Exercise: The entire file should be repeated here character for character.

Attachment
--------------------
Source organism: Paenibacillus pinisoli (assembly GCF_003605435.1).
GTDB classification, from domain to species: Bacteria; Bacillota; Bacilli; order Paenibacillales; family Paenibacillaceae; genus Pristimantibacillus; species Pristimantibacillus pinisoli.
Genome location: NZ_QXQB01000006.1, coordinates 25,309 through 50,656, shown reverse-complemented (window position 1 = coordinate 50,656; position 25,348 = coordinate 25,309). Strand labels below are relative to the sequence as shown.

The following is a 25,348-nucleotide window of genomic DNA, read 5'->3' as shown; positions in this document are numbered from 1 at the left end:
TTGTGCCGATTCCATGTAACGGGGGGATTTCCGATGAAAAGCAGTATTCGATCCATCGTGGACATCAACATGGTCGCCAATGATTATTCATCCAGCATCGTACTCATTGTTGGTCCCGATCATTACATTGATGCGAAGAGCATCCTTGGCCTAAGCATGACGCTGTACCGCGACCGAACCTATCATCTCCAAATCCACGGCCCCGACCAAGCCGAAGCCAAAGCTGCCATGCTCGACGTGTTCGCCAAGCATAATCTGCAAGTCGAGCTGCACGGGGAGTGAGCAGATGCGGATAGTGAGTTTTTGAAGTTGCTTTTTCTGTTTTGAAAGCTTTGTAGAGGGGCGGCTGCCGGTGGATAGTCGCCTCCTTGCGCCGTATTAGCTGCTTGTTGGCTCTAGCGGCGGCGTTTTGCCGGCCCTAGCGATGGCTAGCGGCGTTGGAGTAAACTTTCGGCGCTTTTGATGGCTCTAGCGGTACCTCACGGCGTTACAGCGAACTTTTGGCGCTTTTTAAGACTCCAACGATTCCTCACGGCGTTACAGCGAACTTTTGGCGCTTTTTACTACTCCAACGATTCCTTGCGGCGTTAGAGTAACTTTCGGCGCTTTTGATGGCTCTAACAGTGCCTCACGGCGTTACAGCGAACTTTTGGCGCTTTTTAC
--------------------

Source organism: Paenibacillus pinisoli (assembly GCF_003605435.1).
GTDB classification, from domain to species: Bacteria; Bacillota; Bacilli; order Paenibacillales; family Paenibacillaceae; genus Pristimantibacillus; species Pristimantibacillus pinisoli.
Genome location: NZ_QXQB01000006.1, coordinates 25,309 through 50,656, shown reverse-complemented (window position 1 = coordinate 50,656; position 25,348 = coordinate 25,309). Strand labels below are relative to the sequence as shown.

The following is a 25,348-nucleotide window of genomic DNA, read 5'->3' as shown; positions in this document are numbered from 1 at the left end:
TTGTGCCGATTCCATGTAACGGGGGGATTTCCGATGAAAAGCAGTATTCGATCCATCGTGGACATCAACATGGTCGCCAATGATTATTCATCCAGCATCGTACTCATTGTTGGTCCCGATCATTACATTGATGCGAAGAGCATCCTTGGCCTAAGCATGACGCTGTACCGCGACCGAACCTATCATCTCCAAATCCACGGCCCCGACCAAGCCGAAGCCAAAGCTGCCATGCTCGACGTGTTCGCCAAGCATAATCTGCAAGTCGAGCTGCACGGGGAGTGAGCAGATGCGGATAGTGAGTTTTTGAAGTTGCTTTTTCTGTTTTGAAAGCTTTGTAGAGGGGCGGCTGCCGGTGGATAGTCGCCTCCTTGCGCCGTATTAGCTGCTTGTTGGCTCTAGCGGCGGCGTTTTGCCGGCCCTAGCGATGGCTAGCGGCGTTGGAGTAAACTTTCGGCGCTTTTGATGGCTCTAGCGGTACCTCACGGCGTTACAGCGAACTTTTGGCGCTTTTTAAGACTCCAACGATTCCTCACGGCGTTACAGCGAACTTTTGGCGCTTTTTACTACTCCAACGATTCCTTGCGGCGTTAGAGTAACTTTCGGCGCTTTTGATGGCTCTAACAGTGCCTCACGGCGTTACAGCGAACTTTTGGCGCTTTTTAC